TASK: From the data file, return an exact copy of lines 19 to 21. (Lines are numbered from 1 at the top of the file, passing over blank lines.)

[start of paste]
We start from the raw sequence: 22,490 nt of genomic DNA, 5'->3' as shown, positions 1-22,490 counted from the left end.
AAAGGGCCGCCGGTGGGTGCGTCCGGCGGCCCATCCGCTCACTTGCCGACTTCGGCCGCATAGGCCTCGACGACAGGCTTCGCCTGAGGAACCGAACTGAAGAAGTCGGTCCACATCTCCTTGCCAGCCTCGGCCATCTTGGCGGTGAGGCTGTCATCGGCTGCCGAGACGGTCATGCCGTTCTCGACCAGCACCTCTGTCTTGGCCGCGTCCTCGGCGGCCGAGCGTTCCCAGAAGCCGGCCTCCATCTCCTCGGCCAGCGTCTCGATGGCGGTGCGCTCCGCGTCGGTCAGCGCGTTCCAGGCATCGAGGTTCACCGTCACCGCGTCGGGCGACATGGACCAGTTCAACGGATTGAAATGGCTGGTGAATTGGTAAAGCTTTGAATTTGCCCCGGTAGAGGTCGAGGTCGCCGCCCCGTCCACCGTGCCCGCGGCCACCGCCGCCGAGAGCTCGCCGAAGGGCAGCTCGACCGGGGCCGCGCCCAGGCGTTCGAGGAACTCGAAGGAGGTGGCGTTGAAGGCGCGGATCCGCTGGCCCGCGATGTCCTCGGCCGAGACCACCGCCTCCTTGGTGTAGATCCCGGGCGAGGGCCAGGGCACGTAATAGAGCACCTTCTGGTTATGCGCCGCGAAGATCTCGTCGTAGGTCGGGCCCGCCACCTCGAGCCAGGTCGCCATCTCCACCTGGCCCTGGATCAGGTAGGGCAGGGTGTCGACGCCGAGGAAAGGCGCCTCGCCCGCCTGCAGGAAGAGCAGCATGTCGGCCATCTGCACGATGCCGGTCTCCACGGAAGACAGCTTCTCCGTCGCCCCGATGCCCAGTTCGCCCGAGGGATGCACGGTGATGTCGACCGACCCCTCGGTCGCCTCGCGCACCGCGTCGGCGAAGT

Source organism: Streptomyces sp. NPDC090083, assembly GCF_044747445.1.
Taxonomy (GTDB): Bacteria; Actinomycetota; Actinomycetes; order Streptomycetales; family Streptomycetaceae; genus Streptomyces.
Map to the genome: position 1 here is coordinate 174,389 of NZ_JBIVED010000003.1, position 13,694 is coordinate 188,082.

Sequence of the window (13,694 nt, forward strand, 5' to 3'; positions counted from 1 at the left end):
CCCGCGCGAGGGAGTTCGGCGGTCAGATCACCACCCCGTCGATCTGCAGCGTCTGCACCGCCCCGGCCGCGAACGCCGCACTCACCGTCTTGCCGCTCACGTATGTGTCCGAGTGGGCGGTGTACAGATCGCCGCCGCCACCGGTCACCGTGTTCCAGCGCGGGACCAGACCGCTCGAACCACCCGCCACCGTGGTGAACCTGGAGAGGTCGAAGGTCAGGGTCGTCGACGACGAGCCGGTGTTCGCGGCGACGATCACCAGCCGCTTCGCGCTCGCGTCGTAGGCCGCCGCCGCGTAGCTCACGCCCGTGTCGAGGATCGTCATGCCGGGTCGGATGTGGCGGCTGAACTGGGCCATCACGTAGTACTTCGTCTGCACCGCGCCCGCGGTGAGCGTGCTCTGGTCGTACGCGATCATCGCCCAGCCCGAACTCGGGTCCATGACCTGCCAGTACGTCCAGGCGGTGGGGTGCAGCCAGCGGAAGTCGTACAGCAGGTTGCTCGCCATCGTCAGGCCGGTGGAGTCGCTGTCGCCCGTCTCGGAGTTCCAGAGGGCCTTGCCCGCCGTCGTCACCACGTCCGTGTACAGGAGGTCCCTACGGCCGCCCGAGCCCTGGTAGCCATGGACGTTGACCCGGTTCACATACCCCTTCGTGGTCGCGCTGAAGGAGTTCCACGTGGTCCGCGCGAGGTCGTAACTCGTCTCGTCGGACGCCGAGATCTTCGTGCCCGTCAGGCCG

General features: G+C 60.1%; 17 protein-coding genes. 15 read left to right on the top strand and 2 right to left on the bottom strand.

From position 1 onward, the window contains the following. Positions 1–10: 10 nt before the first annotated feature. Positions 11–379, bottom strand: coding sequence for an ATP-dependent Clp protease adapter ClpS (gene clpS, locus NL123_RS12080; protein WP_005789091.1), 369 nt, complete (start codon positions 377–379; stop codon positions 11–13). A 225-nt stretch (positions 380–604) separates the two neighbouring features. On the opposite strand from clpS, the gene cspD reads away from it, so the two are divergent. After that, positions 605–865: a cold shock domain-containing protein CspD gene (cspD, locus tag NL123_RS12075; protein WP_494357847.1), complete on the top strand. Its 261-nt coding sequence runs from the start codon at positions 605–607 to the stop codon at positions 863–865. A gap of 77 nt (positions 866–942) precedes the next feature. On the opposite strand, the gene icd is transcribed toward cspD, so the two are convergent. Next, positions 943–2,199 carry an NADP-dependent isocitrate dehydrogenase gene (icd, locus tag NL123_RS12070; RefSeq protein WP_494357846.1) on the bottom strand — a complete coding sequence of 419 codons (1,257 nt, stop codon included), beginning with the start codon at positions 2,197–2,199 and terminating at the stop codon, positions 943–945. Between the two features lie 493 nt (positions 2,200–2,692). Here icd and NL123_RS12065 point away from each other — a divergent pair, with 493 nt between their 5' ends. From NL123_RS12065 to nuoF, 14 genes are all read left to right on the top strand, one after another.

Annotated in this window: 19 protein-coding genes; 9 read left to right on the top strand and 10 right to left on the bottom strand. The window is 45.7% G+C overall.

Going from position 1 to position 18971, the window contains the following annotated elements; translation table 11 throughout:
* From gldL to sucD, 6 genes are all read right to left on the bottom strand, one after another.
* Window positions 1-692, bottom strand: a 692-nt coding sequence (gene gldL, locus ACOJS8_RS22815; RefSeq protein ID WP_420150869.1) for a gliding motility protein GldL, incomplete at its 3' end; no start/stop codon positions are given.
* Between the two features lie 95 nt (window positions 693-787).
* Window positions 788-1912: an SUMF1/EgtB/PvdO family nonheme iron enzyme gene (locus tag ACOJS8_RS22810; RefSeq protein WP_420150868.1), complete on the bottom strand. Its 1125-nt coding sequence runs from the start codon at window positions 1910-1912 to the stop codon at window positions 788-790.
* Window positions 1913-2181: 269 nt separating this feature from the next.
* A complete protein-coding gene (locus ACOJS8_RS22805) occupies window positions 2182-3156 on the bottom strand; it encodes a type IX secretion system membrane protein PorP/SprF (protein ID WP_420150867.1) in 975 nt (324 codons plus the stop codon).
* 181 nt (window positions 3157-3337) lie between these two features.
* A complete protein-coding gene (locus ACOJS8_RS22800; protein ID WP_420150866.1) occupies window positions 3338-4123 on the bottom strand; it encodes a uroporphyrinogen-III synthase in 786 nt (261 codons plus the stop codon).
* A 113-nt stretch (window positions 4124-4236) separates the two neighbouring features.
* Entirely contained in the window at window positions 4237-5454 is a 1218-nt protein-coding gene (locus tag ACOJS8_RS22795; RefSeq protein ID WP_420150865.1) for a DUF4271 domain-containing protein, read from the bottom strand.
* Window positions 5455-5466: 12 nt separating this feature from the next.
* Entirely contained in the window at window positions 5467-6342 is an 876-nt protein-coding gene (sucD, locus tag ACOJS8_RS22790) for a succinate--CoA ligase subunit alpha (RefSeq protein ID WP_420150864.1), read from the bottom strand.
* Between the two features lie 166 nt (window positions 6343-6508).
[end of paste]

* A complete protein-coding gene (locus ACOJS8_RS22800; protein ID WP_420150866.1) occupies window positions 3338-4123 on the bottom strand; it encodes a uroporphyrinogen-III synthase in 786 nt (261 codons plus the stop codon).
* A 113-nt stretch (window positions 4124-4236) separates the two neighbouring features.
* Entirely contained in the window at window positions 4237-5454 is a 1218-nt protein-coding gene (locus tag ACOJS8_RS22795; RefSeq protein ID WP_420150865.1) for a DUF4271 domain-containing protein, read from the bottom strand.